China's trade with the United States shrinks

Cheryl Sanders
September 11, 2019

" According to Sunday's (September 8th) China customs data, Chinese export to the U.S. fell by 16 per cent on a year-on-year basis, squeezing sharply from a 6.5 per cent fall in July, while United States imports were shrunk by 22.4 per cent last month". Imports dropped 5.6% on-year in August, slightly less than an expected 6.0% fall and unchanged from July's 5.6% decline.

White House economic adviser Larry Kudlow said on Friday the United States wants "near-term" results from U.S.

Beijing slapped 25% tariffs on a list of US products including soybeans in July a year ago, in a response to similar measures by Washington, effectively curbing shipments of the oilseed from the United States, China's second largest supplier before the trade war. Imports from the U.S. slumped 22.4 percent. United States and Chinese negotiators are preparing for talks in October.

Chinese demand, however, has been dampened by a year-old outbreak of deadly African swine fever in the world's top pig producer.

That led Washington to dub Beijing "a currency manipulator".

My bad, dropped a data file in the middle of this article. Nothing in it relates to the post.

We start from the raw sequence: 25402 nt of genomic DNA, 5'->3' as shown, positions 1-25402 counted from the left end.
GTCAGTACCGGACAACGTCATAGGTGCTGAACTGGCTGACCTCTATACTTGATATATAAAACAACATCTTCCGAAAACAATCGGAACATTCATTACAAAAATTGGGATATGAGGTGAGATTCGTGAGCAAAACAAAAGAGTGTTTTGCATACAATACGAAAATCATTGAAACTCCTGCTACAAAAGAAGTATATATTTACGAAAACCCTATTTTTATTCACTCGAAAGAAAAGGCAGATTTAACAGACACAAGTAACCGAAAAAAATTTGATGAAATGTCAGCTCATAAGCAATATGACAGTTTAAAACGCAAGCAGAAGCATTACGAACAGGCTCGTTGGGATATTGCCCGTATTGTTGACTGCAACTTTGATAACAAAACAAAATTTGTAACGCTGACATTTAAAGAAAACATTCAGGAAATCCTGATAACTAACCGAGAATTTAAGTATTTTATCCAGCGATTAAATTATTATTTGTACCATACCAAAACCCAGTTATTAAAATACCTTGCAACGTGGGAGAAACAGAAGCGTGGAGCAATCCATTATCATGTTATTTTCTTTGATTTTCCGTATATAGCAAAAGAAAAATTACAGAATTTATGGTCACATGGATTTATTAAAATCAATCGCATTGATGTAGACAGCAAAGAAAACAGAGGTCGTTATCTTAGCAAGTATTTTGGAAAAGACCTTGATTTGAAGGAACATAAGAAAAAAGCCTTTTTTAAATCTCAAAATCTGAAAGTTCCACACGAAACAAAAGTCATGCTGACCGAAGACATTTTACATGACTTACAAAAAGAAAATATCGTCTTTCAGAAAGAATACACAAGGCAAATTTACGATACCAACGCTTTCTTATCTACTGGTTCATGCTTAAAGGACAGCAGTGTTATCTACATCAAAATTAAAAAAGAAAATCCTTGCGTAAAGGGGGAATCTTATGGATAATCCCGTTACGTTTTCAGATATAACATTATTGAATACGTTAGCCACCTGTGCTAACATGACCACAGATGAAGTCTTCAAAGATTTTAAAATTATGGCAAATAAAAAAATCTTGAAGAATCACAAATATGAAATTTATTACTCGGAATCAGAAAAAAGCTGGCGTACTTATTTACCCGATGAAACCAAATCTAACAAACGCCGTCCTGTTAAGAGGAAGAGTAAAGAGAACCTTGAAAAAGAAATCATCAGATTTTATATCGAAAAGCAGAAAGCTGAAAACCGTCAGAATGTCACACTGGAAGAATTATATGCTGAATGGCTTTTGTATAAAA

That's despite analyst expectations that a falling yuan would offset some cost pressure and looming tariffs may have prompted some Chinese exporters to bring forward or "front-load" US-bound shipments into August, a trend seen earlier in the trade dispute.

China's trade surplus with the United States stood at US$26.95 billion last month, narrowing from July's US$27.97 billion.

China said Thursday that new talks with the USA would be held in Washington in early October. The year-on-year data were released as a long-running trade spat between the two world powers showed no sign of ending, despite face-to-face negotiations in Shanghai in July.

The governments agreed to meet again in September but that was postponed to October.

China and the US will hold face-to-face trade negotiations in Washington in the coming weeks, after a rapid deterioration in relations last month left global investors reeling amid increasing evidence the conflict is harming both nations. That would extend penalties to nearly everything the United States buys from China.

The General Administration of Customs said that in the eighth month of 2019, China's foreign trade stood at 2.72 trillion yuan ($381.92 billion), reports Efe news. "Add in the inevitable fall-off when USA shipments finally catch up with 15% and 30% tariffs, and it's an ugly picture". Some have been hit with increases a few times, while about $50 billion of USA goods is unaffected, possibly to avoid disrupting Chinese industries.

Beijing responded by imposing duties of 10 percent and 5 percent on a range of American imports.

Some analysts suggest Beijing is holding out in hopes Trump will feel pressure to make a more favorable deal as his campaign for the 2020 presidential election picks up.

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